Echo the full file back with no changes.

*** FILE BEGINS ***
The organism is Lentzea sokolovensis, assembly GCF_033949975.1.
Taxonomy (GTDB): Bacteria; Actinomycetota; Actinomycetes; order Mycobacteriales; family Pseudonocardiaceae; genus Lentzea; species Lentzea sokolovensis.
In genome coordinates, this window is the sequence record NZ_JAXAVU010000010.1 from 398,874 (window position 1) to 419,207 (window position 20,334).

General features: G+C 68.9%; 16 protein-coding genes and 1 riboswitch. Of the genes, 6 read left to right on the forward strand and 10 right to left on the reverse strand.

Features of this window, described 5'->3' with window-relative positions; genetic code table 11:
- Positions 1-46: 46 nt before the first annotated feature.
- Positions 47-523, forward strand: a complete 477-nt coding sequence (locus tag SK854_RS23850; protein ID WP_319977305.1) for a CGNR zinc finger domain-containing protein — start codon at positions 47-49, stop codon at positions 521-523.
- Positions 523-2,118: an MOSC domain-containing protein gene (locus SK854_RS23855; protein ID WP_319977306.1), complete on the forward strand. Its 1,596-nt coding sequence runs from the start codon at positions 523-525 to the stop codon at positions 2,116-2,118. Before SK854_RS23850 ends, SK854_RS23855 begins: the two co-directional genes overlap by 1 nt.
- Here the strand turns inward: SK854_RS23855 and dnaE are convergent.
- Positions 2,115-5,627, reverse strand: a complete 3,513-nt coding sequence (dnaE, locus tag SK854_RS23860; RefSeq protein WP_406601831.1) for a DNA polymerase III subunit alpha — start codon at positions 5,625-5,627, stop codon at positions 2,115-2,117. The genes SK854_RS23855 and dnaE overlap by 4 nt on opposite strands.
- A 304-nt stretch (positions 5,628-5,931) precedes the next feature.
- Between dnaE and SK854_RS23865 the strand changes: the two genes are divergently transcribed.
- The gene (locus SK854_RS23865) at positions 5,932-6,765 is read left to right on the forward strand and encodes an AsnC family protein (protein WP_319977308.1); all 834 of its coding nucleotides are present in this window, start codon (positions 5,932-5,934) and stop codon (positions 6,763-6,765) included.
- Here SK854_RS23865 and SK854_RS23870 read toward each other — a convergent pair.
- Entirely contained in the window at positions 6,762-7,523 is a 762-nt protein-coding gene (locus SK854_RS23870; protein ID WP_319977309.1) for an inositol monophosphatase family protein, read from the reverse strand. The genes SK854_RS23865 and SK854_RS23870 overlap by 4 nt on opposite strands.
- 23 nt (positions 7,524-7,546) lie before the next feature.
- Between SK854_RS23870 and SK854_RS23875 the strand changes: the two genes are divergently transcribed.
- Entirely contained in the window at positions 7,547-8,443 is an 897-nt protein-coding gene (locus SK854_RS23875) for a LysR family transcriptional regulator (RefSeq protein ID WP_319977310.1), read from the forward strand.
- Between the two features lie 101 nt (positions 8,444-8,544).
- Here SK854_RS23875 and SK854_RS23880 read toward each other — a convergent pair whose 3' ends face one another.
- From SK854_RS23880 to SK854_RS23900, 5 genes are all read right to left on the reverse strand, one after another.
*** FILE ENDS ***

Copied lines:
The organism is Lentzea sokolovensis, assembly GCF_033949975.1.
Taxonomy (GTDB): Bacteria; Actinomycetota; Actinomycetes; order Mycobacteriales; family Pseudonocardiaceae; genus Lentzea; species Lentzea sokolovensis.
In genome coordinates, this window is the sequence record NZ_JAXAVU010000010.1 from 398,874 (window position 1) to 419,207 (window position 20,334).

General features: G+C 68.9%; 16 protein-coding genes and 1 riboswitch. Of the genes, 6 read left to right on the forward strand and 10 right to left on the reverse strand.

Features of this window, described 5'->3' with window-relative positions; genetic code table 11:
- Positions 1-46: 46 nt before the first annotated feature.
- Positions 47-523, forward strand: a complete 477-nt coding sequence (locus tag SK854_RS23850; protein ID WP_319977305.1) for a CGNR zinc finger domain-containing protein — start codon at positions 47-49, stop codon at positions 521-523.
- Positions 523-2,118: an MOSC domain-containing protein gene (locus SK854_RS23855; protein ID WP_319977306.1), complete on the forward strand. Its 1,596-nt coding sequence runs from the start codon at positions 523-525 to the stop codon at positions 2,116-2,118. Before SK854_RS23850 ends, SK854_RS23855 begins: the two co-directional genes overlap by 1 nt.
- Here the strand turns inward: SK854_RS23855 and dnaE are convergent.
- Positions 2,115-5,627, reverse strand: a complete 3,513-nt coding sequence (dnaE, locus tag SK854_RS23860; RefSeq protein WP_406601831.1) for a DNA polymerase III subunit alpha — start codon at positions 5,625-5,627, stop codon at positions 2,115-2,117. The genes SK854_RS23855 and dnaE overlap by 4 nt on opposite strands.
- A 304-nt stretch (positions 5,628-5,931) precedes the next feature.
- Between dnaE and SK854_RS23865 the strand changes: the two genes are divergently transcribed.
- The gene (locus SK854_RS23865) at positions 5,932-6,765 is read left to right on the forward strand and encodes an AsnC family protein (protein WP_319977308.1); all 834 of its coding nucleotides are present in this window, start codon (positions 5,932-5,934) and stop codon (positions 6,763-6,765) included.
- Here SK854_RS23865 and SK854_RS23870 read toward each other — a convergent pair.
- Entirely contained in the window at positions 6,762-7,523 is a 762-nt protein-coding gene (locus SK854_RS23870; protein ID WP_319977309.1) for an inositol monophosphatase family protein, read from the reverse strand. The genes SK854_RS23865 and SK854_RS23870 overlap by 4 nt on opposite strands.
- 23 nt (positions 7,524-7,546) lie before the next feature.
- Between SK854_RS23870 and SK854_RS23875 the strand changes: the two genes are divergently transcribed.
- Entirely contained in the window at positions 7,547-8,443 is an 897-nt protein-coding gene (locus SK854_RS23875) for a LysR family transcriptional regulator (RefSeq protein ID WP_319977310.1), read from the forward strand.
- Between the two features lie 101 nt (positions 8,444-8,544).
- Here SK854_RS23875 and SK854_RS23880 read toward each other — a convergent pair whose 3' ends face one another.
- From SK854_RS23880 to SK854_RS23900, 5 genes are all read right to left on the reverse strand, one after another.